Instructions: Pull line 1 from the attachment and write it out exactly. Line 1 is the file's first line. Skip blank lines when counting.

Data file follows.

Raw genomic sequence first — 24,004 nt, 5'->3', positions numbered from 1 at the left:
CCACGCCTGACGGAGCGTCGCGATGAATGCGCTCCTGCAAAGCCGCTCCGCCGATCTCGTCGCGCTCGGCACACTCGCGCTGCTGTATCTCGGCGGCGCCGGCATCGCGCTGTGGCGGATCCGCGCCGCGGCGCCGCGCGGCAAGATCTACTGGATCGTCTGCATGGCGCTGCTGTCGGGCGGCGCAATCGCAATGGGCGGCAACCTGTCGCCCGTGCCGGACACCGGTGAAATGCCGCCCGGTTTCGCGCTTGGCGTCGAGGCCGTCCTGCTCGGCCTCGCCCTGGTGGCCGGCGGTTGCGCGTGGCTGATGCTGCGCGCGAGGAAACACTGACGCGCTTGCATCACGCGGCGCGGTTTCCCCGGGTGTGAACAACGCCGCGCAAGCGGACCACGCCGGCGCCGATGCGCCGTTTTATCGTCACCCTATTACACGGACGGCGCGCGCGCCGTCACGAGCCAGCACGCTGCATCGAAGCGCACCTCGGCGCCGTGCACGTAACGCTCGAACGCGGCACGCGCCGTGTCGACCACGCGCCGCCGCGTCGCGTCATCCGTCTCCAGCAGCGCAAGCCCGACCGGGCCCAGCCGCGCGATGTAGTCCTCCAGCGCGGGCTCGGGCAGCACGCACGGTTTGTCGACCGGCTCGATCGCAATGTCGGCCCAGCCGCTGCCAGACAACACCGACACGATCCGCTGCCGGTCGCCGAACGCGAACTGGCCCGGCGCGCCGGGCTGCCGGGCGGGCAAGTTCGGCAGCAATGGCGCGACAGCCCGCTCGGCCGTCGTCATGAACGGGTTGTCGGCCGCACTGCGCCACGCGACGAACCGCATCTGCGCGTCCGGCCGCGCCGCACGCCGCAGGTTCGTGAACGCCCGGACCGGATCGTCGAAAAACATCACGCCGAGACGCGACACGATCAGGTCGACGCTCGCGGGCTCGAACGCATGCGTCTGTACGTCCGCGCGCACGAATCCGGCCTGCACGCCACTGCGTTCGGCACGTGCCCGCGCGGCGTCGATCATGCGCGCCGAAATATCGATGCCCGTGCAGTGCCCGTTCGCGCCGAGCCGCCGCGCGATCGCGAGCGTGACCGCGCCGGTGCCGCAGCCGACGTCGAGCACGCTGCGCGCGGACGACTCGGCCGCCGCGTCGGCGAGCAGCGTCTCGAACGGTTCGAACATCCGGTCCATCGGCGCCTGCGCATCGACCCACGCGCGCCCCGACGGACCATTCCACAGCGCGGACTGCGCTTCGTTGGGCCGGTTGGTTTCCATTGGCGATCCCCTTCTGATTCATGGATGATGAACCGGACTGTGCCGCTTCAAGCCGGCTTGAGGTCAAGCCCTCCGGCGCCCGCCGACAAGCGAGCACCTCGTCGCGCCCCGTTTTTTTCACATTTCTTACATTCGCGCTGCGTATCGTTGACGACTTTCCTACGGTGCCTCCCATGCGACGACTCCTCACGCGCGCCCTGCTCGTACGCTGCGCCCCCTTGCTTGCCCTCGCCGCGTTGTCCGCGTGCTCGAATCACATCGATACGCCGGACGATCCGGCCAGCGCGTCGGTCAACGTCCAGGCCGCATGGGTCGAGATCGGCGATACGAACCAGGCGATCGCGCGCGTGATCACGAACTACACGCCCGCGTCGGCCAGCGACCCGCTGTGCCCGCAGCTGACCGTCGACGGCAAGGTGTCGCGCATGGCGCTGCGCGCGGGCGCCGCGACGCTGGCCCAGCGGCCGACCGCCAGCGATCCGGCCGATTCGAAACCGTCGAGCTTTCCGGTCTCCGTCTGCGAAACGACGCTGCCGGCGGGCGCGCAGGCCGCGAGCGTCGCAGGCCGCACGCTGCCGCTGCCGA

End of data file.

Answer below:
Raw genomic sequence first — 24,004 nt, 5'->3', positions numbered from 1 at the left: